Pots of bulbs that I started planting in September and that were not completed until the very end of last year are now coming into their own. I have said before that little harm is done by planting bulbs late, although one has to expect that flowering may happen later. By and large I don’t mind that. Just now I have a lot of narcissi to look forward to. In most English gardens they are long gone. Only N. ‘Cornish Chuckles’, grown from a batch of bulbs I purchased in Cornwall on a whim, has come up stunted and blind. Narcissi prefer to get their roots established before winter and so I’d always recommend planting these before any other spring-flowering bulbs. With luck ‘Cornish Chuckles’ will settle down and flower nicely next spring.

Tulips ‘Turkish Delight’, ‘Purissima Design’ and ‘Montreaux’ are among the first to bloom at The Watch House.

Despite spending a fortune on bulbs last summer and then struggling to plant them all – a task achieved only thanks to The Beau – I now wish I had purchased twice as many. This thought occurs to me every spring (my bank manager, if I had one, would wholeheartedly disagree). There is currently a complete absence of narcissi, tulips or hyacinths in the Gin & Tonic Garden since I have used them all up ‘next door’. I’ve suggested to The Beau that he can choose his own colour scheme for that space if he helps me again this autumn, and so far he seems willing.

Hyacinth ‘Gypsy Queen’ has a special place in my heart and pleases my nose no end.

Hyacinths are flowers that I never plant enough of. Although not to everyone’s taste, hyacinths are one of the easiest and earliest bulbs to bloom, pumping out ridiculous amounts of scent. In a small garden like mine, two or three pot-fulls are enough to fill the space with a cloud of heady perfume. This year I have only planted Hyacinth ‘Gypsy Queen’, which has soft-peach flowers suffused with coral-pink. Normally I would have planted H. ‘Woodstock’ alongside, but I resisted the urge when my bulb order went over the spending limit I set myself. Now I regret not being more frivolous.

This spring display is rather tame compared to summer, but I love all the varied textures.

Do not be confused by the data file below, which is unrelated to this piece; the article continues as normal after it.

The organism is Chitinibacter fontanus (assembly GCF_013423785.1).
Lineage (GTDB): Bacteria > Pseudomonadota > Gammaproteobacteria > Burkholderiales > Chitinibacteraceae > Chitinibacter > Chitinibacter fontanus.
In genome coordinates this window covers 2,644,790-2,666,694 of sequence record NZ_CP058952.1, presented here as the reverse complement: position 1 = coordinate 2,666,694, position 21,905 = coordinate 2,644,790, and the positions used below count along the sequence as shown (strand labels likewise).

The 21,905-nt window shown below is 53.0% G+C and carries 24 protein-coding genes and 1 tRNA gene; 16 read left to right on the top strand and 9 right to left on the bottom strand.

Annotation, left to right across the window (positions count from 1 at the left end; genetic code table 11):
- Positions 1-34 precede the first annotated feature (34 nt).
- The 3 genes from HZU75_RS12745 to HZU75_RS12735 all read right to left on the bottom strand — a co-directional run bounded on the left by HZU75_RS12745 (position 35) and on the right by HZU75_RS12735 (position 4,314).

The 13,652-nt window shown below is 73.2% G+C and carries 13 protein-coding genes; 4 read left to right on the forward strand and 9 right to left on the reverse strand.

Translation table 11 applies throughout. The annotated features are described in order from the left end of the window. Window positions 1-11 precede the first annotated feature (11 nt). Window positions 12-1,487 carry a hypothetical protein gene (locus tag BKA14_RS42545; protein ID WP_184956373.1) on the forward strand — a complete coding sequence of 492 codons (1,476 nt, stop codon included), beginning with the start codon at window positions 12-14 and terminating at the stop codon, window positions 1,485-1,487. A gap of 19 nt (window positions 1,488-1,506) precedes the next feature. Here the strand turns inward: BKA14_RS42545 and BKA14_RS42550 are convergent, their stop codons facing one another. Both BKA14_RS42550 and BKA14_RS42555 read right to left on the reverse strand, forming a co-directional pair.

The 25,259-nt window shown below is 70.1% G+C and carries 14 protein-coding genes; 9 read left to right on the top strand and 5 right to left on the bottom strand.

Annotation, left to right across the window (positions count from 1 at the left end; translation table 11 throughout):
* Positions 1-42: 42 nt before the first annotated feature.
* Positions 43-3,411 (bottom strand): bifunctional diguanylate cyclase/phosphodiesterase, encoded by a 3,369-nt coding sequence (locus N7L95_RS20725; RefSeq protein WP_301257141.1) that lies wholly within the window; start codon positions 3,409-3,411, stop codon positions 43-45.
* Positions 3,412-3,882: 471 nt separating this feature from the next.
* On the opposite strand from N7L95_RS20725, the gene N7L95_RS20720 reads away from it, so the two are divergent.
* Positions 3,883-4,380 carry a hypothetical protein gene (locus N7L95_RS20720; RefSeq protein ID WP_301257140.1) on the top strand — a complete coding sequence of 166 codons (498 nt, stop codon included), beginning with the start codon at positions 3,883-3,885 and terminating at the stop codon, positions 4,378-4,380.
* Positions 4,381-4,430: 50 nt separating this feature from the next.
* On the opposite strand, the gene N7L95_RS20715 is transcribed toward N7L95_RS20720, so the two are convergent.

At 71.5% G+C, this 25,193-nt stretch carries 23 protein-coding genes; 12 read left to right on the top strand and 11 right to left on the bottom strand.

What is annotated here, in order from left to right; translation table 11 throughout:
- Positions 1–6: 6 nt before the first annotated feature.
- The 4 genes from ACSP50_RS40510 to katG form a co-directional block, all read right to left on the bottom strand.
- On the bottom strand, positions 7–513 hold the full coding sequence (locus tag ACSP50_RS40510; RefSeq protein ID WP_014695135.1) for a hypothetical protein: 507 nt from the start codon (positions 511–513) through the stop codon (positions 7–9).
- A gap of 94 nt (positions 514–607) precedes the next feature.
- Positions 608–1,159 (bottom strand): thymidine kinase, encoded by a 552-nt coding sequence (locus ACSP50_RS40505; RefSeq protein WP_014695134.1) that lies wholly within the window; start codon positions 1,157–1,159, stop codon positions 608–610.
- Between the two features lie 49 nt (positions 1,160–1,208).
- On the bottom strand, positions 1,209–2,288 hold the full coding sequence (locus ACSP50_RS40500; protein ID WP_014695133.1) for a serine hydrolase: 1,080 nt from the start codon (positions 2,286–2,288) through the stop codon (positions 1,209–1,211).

A terracotta pan of Pleione formosana ‘Clare’ has been flowering for weeks. It is neglected for the majority of the year, tucked away somewhere cool and shady. In January I repotted the bulbs (correctly pseudobulbs), being careful to preserve the tiny new ones attached to whisps of dead leaf. I have added to my orchid collection a rust and yellow calanthe (could it be C. bicolour?) and a cypripedium (slipper orchid) which has yet to flower. I am hoping it will be white as the plant was unnamed and could be anything …. although hopefully an orchid! Creating an airy backdrop to my arrangement is Acacia verticillata ‘Riverine Form’, an acacia which impersonates a pine until tiny lozenges of primrose-yellow start appearing along each branch. In its native Australia this large shrub or small tree is called ‘prickly Moses’.

Calanthe orchids

Rain over the last week has freshened everything up. The garden is luminous in the mornings as the sun filters through the trees planted along the eastern edge of the Jungle Garden. It’s so good to have light mornings back. I am getting out of bed even earlier, purely to have five minutes to spend inspecting everything before I head to the station. May, with it’s abundant flowers, will be here soon enough. For now I am content to enjoy all the newly emergent greens and to make plans for the year ahead. TFG.

After the rain